Now don’t get me wrong. I’m a rabbi, and I’ve studied Kashrut law extensively. I make sure that my congregants understand “informed choice,” which means that I can tell you why most Kashrut laws existed and why they are no longer relevant today. Take, for instance, the prohibition against eating shellfish. These are laws in the Torah that do not have an explanation. We are simply supposed to follow these laws without knowing why. But when we dig into Near Eastern cultures, we start to see remnants of pagan understandings of good blood and bad blood, live blood and dead blood, and we make the connection that we’re not allowed to eat scavengers, those animals that eat dead animals, because they would be infected with “bad blood,” which would then infect us. “Good blood,” if you’re wondering, includes circumcision, and painting on the doors of our homes during the Passover story. Both have incidents in the Torah of protection. “Bad blood,” on the other hand, makes us sick, and cannot be eaten, according to other cultures during the time of the Israelites.
I won’t take tonight to go into the milk and meat separation because it’s too complicated, but basically it’s a prohibition that stems from a misunderstood commandment regarding boiling a baby cow in its mother’s milk. But these interpretations led to different plates, cutlery, dishwashers, sides of sinks, soaps, and sponges. And, of course, we can’t forget how an animal is slaughtered. If it isn’t slaughtered correctly, meaning its blood is not drained, it cannot be eaten. This has to do with the belief that the blood of an animal is the soul of the animal and we should not eat the soul of something. Do these understandings fully relate to 21st century living? Not really, but the traditions are powerful.
There is, additionally, incredibly pertinent Near Eastern scholarship which theorizes that Kashrut law was actually designed to do exactly what it inadvertently does today, to keep Jews separate from the rest of society. The scholars theorize that idol worship was considered the highest crime in Israelite culture, and usually the Israelites were pulled away from their tribes because of intermarriage, and befriending other tribes. Kashrut law put a stop to all of that, because if you can’t have dinner with your Canaanite neighbor, you can’t befriend them; and if you can’t sit at the table with your Amorite buddy, your daughter can’t meet his son and they can’t get married. In other words, Kashrut laws kept the tribes apart from one another to protect their ideologies.
It turns out that in 2017, that purpose still lives. There are those that practice Kashrut law in Judaism and those who don’t. Most of the time, those that do practice Kashrut dine together, and thus grow close, while those who don’t can dine at any restaurant with anyone of any religion or any race in an assimilated world. The downside, of course, is that we, who don’t practice Kashrut, miss out on getting to know those Jews who do practice, because we can’t have them over to our homes, or if we do, it’s a whole “to do” and we can’t do that every week. The upside, however, is what we see in the Orthodox and Conservative world, and what I saw in my cousins’ homes: an incredible bond that we cannot match. These families eat together, share meals and stories, multiple times a week, only in their homes, or in Kosher restaurants. The children around the table grow up together, the parents come to rely upon one another. Friends become family, the Jewish family around the table dining together with the same rituals, the same kinds of food. It is a powerfully sobering aspect of the differences between Reform and Orthodox Judaism that I did not notice, until my wife, as I said earlier, started this conversation with me.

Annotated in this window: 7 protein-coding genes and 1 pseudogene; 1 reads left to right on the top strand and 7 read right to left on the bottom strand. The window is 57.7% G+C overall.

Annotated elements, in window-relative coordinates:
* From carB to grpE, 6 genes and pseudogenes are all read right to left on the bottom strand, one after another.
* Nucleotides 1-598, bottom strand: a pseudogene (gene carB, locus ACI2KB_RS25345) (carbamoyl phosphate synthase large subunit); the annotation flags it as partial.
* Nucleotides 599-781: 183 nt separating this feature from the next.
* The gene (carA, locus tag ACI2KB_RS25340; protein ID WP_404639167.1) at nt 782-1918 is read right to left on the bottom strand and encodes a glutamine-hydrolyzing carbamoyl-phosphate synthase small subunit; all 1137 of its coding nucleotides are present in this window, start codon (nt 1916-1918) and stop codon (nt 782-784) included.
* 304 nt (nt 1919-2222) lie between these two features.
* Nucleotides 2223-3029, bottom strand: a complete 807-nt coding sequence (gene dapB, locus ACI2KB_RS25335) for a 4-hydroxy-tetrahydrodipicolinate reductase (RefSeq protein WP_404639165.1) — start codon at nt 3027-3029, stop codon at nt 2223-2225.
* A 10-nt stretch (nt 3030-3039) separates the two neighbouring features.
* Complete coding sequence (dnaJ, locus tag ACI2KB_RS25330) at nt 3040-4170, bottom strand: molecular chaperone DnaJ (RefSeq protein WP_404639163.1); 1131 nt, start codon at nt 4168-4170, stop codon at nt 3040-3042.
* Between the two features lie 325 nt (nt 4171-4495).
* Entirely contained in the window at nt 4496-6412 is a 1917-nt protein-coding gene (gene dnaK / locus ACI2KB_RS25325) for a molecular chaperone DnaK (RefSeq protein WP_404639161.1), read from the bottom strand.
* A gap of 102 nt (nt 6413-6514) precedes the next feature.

Kashrut is a heavily debated topic in Judaism, with theology merging with archeology, tradition combatting evidence. Maybe for too long we’ve been thinking too academically about Kashrut, and maybe no matter how much of it is unnecessary, outdated, or tribal, maybe if we all kept the same Kashrut laws out of tradition, maybe if we all dined at each other’s homes, engaging in respectful discourse, telling jokes and sharing stories, maybe if our children grew up with family friends, with traditions of dining at one another’s homes each week, just maybe, the Jewish people as a whole would be less divided. Reform Jews yearn for connection with other Jews. We call it Jewish engagement. We call it audacious hospitality. But maybe it’s as simple as keeping two sets of forks and plates and inviting our Orthodox buddies over for some brisket.